L. Lassalas, Beaulieu-sur-Mer

This review is from croissants eaten between August and October 2021… but it’s not as if I didn’t have plenty more!

About the Store

L. Lassalas is a small pâtissier/chocolatier shop in the southern town of Beaulieu-sur-Mer, in France. It’s right next to the town center, and thus right next to the train station. They do a mix of mini cakes and pastries, a few larger cakes, chocolates, a few savory bites at lunch, and of course a few viennoiseries.

The Croissant

The first thing to note about the croissants at L. Lassalas is their shape. Although I would consider them straight croissants, they’ve got a bulging hump of a peak, and the highly visibble layers look as though they’ve been casually thrown on top of one another. ‘m not sure whether it was a deliberate look at first—who knows if the guy was going for style or speed—but the fact that the “relaxed” style endures suggests that yes, it probably is deliberate now. Additionally, you can quite easily see how the ends are slight twists which also show off all the dough layers.

The shape bumps up the size category for me; they go from medium to large. Besides the shape, the croissants tend to have a medium brown coloring all over with lighter spots on the layer seams. There is evidence of fermentation with all the small bubbles visible. The outer shell is definitely crispy; there are sections that are thinner than others, but the structure isn’t massively squashable. Furthermore, you don’t get many little flakes… but that glaze is susceptible to coming off as one massive flake.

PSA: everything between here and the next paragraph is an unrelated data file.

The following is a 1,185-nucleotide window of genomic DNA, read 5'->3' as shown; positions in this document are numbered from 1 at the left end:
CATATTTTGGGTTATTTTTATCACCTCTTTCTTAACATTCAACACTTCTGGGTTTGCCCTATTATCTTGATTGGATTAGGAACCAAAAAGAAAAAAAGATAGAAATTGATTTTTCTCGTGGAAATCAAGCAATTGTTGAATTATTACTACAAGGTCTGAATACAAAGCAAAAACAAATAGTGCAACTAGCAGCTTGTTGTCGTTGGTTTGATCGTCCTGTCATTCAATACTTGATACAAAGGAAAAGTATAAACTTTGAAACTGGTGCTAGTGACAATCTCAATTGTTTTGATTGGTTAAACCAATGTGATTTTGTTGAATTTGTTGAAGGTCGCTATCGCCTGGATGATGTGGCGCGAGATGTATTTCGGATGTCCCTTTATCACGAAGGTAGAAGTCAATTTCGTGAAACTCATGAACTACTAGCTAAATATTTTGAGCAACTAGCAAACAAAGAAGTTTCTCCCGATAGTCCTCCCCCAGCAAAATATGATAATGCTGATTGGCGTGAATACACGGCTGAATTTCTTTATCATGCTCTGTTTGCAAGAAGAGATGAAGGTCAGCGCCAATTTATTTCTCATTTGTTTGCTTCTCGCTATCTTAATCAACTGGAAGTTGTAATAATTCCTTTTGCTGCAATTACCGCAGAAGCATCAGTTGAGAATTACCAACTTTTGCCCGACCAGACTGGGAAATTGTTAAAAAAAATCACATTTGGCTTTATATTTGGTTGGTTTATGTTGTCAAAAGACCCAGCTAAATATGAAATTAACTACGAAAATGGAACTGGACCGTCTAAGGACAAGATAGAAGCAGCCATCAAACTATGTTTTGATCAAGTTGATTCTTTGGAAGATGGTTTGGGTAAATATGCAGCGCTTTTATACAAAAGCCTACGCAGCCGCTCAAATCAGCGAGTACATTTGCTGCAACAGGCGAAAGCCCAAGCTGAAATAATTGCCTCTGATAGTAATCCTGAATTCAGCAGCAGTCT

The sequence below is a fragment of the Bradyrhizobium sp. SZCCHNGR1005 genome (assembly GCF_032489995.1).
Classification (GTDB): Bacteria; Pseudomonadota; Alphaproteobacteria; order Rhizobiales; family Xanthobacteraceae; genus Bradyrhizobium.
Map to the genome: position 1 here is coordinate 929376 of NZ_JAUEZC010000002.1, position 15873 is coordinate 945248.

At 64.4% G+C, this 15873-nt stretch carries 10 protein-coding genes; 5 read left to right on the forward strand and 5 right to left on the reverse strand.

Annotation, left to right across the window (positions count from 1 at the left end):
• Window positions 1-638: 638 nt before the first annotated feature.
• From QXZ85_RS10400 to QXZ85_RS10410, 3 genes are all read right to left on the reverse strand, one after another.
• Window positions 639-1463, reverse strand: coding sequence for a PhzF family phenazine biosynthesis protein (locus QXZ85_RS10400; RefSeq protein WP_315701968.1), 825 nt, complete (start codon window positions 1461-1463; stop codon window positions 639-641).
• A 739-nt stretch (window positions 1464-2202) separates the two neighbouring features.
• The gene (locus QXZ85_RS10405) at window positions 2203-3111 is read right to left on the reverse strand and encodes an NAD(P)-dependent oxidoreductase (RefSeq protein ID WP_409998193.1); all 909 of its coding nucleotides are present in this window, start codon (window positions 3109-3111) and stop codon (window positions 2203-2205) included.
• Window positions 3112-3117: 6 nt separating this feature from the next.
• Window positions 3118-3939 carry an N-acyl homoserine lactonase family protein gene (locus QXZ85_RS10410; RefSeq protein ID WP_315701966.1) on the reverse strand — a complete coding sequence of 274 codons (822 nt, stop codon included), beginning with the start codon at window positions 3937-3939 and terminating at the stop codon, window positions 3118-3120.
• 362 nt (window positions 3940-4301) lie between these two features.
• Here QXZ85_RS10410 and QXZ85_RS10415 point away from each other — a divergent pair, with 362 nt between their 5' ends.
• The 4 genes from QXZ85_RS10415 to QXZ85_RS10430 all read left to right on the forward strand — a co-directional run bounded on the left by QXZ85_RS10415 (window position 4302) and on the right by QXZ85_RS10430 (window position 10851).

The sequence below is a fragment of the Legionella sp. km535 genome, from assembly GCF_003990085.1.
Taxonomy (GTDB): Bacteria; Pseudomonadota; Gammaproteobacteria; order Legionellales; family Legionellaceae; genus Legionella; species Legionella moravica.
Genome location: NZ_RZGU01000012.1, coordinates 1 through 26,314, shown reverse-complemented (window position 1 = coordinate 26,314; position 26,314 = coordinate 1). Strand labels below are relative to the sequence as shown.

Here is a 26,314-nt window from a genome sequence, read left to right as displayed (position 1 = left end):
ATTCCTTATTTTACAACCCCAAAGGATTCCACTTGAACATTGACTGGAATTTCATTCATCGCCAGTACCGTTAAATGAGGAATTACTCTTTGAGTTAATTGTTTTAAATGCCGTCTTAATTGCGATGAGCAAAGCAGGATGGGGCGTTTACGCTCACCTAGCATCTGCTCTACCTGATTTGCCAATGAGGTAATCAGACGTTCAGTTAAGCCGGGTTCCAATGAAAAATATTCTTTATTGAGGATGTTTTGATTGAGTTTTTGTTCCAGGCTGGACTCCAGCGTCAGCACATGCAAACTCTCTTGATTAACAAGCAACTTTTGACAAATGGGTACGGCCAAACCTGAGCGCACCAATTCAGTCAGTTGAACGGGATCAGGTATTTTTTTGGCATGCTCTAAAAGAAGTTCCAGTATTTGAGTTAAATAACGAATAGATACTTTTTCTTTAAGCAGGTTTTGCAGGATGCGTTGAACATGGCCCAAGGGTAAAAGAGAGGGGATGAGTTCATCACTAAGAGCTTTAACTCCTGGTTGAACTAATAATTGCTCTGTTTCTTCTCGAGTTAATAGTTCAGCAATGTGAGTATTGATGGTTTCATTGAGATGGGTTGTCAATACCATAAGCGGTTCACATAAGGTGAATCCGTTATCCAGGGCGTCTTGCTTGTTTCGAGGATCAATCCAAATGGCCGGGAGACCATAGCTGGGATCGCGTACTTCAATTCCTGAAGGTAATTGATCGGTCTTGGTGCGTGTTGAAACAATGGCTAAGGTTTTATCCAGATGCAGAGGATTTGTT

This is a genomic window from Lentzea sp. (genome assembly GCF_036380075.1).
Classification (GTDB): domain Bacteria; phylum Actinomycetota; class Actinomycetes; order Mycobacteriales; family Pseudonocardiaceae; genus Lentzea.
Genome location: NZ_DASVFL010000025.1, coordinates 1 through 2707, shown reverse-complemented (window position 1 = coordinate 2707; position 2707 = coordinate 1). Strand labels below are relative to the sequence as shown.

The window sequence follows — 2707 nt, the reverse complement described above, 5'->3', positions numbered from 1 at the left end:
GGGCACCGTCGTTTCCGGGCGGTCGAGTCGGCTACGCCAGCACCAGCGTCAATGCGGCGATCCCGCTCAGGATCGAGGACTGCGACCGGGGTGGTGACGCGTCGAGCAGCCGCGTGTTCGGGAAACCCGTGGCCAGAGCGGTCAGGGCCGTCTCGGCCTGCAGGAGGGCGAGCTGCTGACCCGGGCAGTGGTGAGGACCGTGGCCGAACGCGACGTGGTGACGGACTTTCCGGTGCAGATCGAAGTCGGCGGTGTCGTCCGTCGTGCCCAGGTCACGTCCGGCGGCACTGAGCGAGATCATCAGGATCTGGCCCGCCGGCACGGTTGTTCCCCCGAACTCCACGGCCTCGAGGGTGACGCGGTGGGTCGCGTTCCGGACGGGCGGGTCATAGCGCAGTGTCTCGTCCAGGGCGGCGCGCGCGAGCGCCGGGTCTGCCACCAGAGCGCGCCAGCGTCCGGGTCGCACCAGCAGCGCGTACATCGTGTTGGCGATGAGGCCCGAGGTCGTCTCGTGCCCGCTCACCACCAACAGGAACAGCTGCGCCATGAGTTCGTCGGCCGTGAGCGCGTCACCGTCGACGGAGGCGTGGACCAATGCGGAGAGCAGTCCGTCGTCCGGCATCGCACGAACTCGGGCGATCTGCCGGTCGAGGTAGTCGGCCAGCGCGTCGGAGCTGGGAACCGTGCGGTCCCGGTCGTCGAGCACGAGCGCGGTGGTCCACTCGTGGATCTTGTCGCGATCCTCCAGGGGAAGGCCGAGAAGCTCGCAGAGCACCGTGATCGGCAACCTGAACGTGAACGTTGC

The exterior smell is highly buttery. There are of course bready notes (it is a bread product), as well as notes of browning/darkening that may be stronger on some days. You get a slight eggy smell off the glaze.


On the inside, there is a lot of air; you can see many smaller air bubbles alongside much larger ones, which are stretched in the direction the layers were rolled. The smell of the dough leans a bit more towards sweet, with a light touch of fermentation. What’s really cool, though, is that you can peel off some of the upper sections of the croissants as though you were unrolling them. This suggests they didn’t skimp on the butter.

The center of the croissants here look pretty much like this.

The taste of the croissants here depend on the batch. No matter which you get, it tastes like a delicious, crispy and springy buttery baked dough, but on days when the croissants get a tiny bit more baked, the texture gets crispier, and the mouthfeel gets a little bit drier without losing the buttery quality.

Ratings & Numbers

Overall, I’m fond of these. I’ll admit I’m highly biased, as I’ve had this place’s croissants for a long time, but I can’t say I’ve found another locally-made croissant that tastes as nice, is as big, and looks as unique. If you’re passing by, come buy one!

Would buy again: 😀
Taste Quality: 🇫🇷
Price: 1.30€ (2021).

Other Goods

The viennoiseries here are limited. You can get:

  • a croissant
  • a pain au chocolat
  • sometimes a pain au raisin
  • an oranais, an apricot pastry
  • rarely, a pain au nutella
  • and a chausson aux pommes made with a crumbly pastry dough rather than flaky dough.

Only the first two are there in any kind of large quantity in the morning.

Links

As they have no site of their own…

Profile and hours on an external site
Google Maps